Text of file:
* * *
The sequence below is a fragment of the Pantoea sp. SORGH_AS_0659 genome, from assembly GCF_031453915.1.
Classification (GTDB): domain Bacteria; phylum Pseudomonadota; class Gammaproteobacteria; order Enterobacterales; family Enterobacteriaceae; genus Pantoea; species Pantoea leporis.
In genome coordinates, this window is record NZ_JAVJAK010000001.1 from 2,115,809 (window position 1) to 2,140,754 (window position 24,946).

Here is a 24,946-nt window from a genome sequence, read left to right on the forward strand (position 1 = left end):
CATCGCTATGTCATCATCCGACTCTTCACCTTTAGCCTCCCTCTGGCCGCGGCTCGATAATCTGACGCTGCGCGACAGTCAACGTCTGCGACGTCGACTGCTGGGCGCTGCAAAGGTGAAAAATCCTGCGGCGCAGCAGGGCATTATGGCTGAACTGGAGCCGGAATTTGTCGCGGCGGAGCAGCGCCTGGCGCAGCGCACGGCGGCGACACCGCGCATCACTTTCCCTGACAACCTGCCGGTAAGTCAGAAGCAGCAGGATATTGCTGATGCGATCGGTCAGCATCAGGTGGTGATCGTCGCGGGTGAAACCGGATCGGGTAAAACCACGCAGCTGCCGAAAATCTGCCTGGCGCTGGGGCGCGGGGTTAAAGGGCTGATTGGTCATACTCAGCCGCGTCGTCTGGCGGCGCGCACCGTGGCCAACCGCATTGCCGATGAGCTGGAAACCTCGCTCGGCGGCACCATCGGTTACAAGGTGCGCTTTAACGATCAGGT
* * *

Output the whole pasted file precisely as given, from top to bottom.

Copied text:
The sequence below is a fragment of the Pantoea sp. SORGH_AS_0659 genome, from assembly GCF_031453915.1.
Classification (GTDB): domain Bacteria; phylum Pseudomonadota; class Gammaproteobacteria; order Enterobacterales; family Enterobacteriaceae; genus Pantoea; species Pantoea leporis.
In genome coordinates, this window is record NZ_JAVJAK010000001.1 from 2,115,809 (window position 1) to 2,140,754 (window position 24,946).

Here is a 24,946-nt window from a genome sequence, read left to right on the forward strand (position 1 = left end):
CATCGCTATGTCATCATCCGACTCTTCACCTTTAGCCTCCCTCTGGCCGCGGCTCGATAATCTGACGCTGCGCGACAGTCAACGTCTGCGACGTCGACTGCTGGGCGCTGCAAAGGTGAAAAATCCTGCGGCGCAGCAGGGCATTATGGCTGAACTGGAGCCGGAATTTGTCGCGGCGGAGCAGCGCCTGGCGCAGCGCACGGCGGCGACACCGCGCATCACTTTCCCTGACAACCTGCCGGTAAGTCAGAAGCAGCAGGATATTGCTGATGCGATCGGTCAGCATCAGGTGGTGATCGTCGCGGGTGAAACCGGATCGGGTAAAACCACGCAGCTGCCGAAAATCTGCCTGGCGCTGGGGCGCGGGGTTAAAGGGCTGATTGGTCATACTCAGCCGCGTCGTCTGGCGGCGCGCACCGTGGCCAACCGCATTGCCGATGAGCTGGAAACCTCGCTCGGCGGCACCATCGGTTACAAGGTGCGCTTTAACGATCAGGT